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Ray Bradbury

Want to Read Currently Reading Read. Other editions. Enlarge cover. Error rating book. Refresh and try again. Open Preview See a Problem? Details if other :. Thanks for telling us about the problem. Return to Book Page. Kyr was a firmach, a manipulator of fire as well as an explorer of the universe. He yearned to see the worlds outside his own. A place without responsibilities and where he could uncover something new.

Their two races had a history, they were me Kyr was a firmach, a manipulator of fire as well as an explorer of the universe. They also find something much more complicated. Get A Copy. Kindle Edition , pages. More Details Other Editions 1. Friend Reviews. To see what your friends thought of this book, please sign up. To ask other readers questions about The Forbidden Flame , please sign up. Lists with This Book. This book is not yet featured on Listopia. Community Reviews. Showing Rating details.

Sort order. Aug 13, Renee rated it it was amazing. A great read-the first of many from this author. When Kyr and Evander met, it wasn't the best circumstances. Wounded and wary, Evander was guarded and unsure of how to react to the man that saved his life. Kyr only wants to travel and learn, not babysit. He has also learned that being alone is the only way he can live.

The fact that their two races have been enemies for so long that nobody even remembers how the feud started is also hanging over their heads. Neither of them were looking for a fri A great read-the first of many from this author. Neither of them were looking for a friend, let alone anything more; but sometimes the best things happen when you least expect it.

The main question now is this-can there ever be a future for two complete opposites with different dreams? He views himself in the mirror after a night of burning and finds himself grinning, and he thinks that all firemen must look like white men masquerading as minstrels, grinning behind their "burnt-corked" masks. Later, as Montag goes to sleep, he realizes that his smile still grips his face muscles, even in the dark. The language — "fiery smile still gripped by his face muscles" — suggests that his smile is artificial and forced.

Soon he will understand that this small bit of truth is an immense truth for himself. At present, Montag seems to enjoy his job as a fireman. He is a "smiling fireman. Montag smiles, but he is not happy. The smile, just like his "burnt-corked" face, is a mask. You discover almost immediately when Montag meets Clarisse McClellan that he is not happy. By comparing and contrasting the two characters, you can see that Bradbury portrays Clarisse as spontaneous and naturally curious; Montag is insincere and jaded.

Clarisse has no rigid daily schedule: Montag is a creature of habit. She speaks to him of the beauties of life, the man in the moon, the early morning dew, and the enjoyment she receives from smelling and looking at things.

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Montag, however, has never concerned himself with such "insignificant" matters. Clarisse lives with her mother, father, and uncle; Montag has no family other than his wife, and as you soon discover, his home life is unhappy. Clarisse accepts Montag for what he is; Montag finds Clarisse's peculiarities that is, her individuality slightly annoying. Despite all these differences, the two are attracted to one another. Clarisse's vivacity is infectious, and Montag finds her unusual perspectives about life intriguing. Indeed, she is partly responsible for Montag's change in attitude.

She makes Montag think of things that he has never thought of before, and she forces him to consider ideas that he has never contemplated. Moreover, Montag seems to find something in Clarisse that is a long-repressed part of himself: "How like a mirror, too, her face. Impossible; for how many people did you know who refracted your own light to you? At the very least, Clarisse awakens in Montag a love and desire to enjoy the simple and innocent things in life. She speaks to him about her delight in letting the rain fall upon her face and into her mouth.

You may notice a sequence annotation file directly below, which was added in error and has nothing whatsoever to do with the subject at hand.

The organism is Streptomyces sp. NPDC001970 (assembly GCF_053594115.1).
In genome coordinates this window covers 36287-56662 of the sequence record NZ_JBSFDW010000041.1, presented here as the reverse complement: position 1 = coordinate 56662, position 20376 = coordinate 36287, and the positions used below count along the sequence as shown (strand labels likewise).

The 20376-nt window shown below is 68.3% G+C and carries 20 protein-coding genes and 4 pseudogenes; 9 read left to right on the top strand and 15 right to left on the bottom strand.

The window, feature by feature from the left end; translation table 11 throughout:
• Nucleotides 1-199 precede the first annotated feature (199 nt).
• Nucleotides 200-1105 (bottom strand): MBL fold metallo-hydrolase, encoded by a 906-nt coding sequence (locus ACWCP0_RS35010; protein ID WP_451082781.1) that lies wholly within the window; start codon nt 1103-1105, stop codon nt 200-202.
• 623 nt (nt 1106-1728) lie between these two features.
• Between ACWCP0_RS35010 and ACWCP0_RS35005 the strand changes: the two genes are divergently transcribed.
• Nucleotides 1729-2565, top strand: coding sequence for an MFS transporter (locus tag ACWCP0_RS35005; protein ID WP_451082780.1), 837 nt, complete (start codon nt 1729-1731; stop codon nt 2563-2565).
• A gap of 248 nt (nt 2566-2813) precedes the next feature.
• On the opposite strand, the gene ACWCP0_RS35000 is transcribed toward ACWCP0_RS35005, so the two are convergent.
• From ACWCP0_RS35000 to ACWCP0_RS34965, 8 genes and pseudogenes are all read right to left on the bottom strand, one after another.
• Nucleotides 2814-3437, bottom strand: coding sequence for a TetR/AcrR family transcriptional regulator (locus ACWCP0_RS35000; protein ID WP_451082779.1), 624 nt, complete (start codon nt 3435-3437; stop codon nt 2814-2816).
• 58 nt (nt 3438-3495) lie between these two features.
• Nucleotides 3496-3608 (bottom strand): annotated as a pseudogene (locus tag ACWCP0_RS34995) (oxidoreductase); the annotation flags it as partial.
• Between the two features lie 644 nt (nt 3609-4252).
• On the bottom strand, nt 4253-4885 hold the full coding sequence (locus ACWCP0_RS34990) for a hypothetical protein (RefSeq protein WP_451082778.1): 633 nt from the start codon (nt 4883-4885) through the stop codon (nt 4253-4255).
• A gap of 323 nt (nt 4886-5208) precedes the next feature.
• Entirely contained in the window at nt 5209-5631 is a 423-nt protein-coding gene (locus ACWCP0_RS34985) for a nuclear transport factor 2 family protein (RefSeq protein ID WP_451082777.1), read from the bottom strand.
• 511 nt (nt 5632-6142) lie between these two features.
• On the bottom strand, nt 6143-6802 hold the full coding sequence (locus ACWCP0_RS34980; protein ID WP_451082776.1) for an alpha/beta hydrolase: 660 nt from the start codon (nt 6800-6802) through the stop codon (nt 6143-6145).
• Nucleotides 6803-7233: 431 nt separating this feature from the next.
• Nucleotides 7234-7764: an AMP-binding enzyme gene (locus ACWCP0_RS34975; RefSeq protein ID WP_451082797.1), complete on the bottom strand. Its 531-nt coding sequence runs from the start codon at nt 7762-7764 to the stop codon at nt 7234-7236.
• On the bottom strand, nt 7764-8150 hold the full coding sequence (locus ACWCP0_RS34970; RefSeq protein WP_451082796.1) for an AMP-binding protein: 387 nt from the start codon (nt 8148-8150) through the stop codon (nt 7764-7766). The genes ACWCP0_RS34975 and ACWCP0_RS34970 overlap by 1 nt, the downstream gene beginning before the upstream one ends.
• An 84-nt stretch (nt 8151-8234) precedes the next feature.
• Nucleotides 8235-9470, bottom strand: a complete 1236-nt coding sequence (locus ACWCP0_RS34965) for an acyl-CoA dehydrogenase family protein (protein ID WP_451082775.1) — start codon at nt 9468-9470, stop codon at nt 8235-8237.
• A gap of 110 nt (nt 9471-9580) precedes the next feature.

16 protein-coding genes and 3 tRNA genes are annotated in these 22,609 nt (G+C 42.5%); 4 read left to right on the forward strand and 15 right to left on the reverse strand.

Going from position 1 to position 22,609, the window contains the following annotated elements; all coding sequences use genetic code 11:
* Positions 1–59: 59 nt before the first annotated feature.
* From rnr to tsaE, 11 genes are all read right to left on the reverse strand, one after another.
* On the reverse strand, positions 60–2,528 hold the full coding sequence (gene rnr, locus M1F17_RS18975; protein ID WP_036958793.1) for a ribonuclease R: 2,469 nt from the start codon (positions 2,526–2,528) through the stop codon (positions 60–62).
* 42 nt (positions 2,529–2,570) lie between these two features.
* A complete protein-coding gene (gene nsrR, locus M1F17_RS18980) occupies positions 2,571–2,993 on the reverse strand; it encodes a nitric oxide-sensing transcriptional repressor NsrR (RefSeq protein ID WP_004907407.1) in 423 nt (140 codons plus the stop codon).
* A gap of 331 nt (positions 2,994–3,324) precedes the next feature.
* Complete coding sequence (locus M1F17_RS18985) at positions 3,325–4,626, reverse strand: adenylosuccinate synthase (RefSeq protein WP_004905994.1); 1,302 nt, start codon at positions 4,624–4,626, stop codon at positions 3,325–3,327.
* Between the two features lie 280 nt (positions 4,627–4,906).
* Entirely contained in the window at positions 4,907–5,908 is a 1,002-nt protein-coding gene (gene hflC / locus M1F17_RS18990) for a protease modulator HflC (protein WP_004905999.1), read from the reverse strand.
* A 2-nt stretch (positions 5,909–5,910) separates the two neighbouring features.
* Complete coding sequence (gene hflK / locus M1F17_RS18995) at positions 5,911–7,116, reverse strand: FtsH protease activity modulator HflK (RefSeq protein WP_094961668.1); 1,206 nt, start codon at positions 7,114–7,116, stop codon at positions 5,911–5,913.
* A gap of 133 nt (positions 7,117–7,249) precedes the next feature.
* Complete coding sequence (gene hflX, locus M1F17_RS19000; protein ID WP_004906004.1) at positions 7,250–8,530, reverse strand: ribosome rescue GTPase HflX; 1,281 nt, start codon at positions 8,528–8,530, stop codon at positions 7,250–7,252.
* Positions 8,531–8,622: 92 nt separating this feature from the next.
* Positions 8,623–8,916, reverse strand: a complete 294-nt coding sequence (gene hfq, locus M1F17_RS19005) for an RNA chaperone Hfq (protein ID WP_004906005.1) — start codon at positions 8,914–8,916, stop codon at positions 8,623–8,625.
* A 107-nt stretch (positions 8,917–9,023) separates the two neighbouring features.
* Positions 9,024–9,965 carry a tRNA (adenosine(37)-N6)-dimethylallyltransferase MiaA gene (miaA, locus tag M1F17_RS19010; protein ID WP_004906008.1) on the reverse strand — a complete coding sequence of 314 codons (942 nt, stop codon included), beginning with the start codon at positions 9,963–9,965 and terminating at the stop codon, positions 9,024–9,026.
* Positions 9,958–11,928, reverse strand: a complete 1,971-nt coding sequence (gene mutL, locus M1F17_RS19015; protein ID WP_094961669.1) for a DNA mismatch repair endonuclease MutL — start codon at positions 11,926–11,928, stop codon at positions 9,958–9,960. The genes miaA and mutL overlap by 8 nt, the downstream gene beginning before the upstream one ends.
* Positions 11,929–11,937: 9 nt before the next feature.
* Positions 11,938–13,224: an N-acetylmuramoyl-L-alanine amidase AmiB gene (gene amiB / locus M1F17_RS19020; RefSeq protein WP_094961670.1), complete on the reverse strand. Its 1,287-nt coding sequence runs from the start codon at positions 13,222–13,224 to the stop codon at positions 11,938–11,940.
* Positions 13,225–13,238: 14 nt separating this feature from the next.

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Later, Montag, too, turns his head upward into the early November rain in order to catch a mouthful of the cool liquid. In effect, Clarisse, in a very few meetings, exerts a powerful influence on Montag, and he is never able to find happiness in his former life again. Yet, if the water imagery of this early scene implies rebirth or regeneration, this imagery is also associated with the artificiality of the peoples' lives in the futuristic dystopia of Fahrenheit Each night before she goes to bed, Mildred places small, Seashell Radios into her ears, and the music whisks her away from the dreariness of her everyday reality.

As Montag lies in bed, the room seems empty because the waves of sound "came in and bore her [Mildred] off on their great tides of sound, floating her, wide-eyed, toward morning. She has abandoned reality through her use of these tiny technological wonders that instill mindlessness. The Seashell Radios serve as an escape for Millie because they help her avoid thoughts. Although she would never — or could never — admit it, Millie Montag isn't happy either. Her need for the Seashell Radios in order to sleep is insignificant when measured against her addiction to tranquilizers and sleeping pills.

When Millie overdoses on sleeping pills which Bradbury never fully explains as accidental or suicidal , she is saved by a machine and two machinelike men who don't care whether she lives or dies. This machine, which pumps out a person's stomach and replaces blood with a fresh supply, is used to foil up to ten unexplainable suicide attempts a night — a machine that is very telling of the social climate. Montag comes to realize that their inability to discuss the suicide attempt suggests the profound estrangement that exists between them.

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He discovers that their marriage is in shambles. Neither he nor Millie can remember anything about their past together, and Millie is more interested in her three-wall television family. The TV is another means that Mildred uses to escape reality and, perhaps, her unhappiness with life and with Montag. She neglects Montag and lavishes her attention instead upon her television relatives. The television family that never says or does anything significant, the high-speed abandon with which she drives their car, and even the overdose of sleeping pills are all indicators for Montag that their life together is meaningless.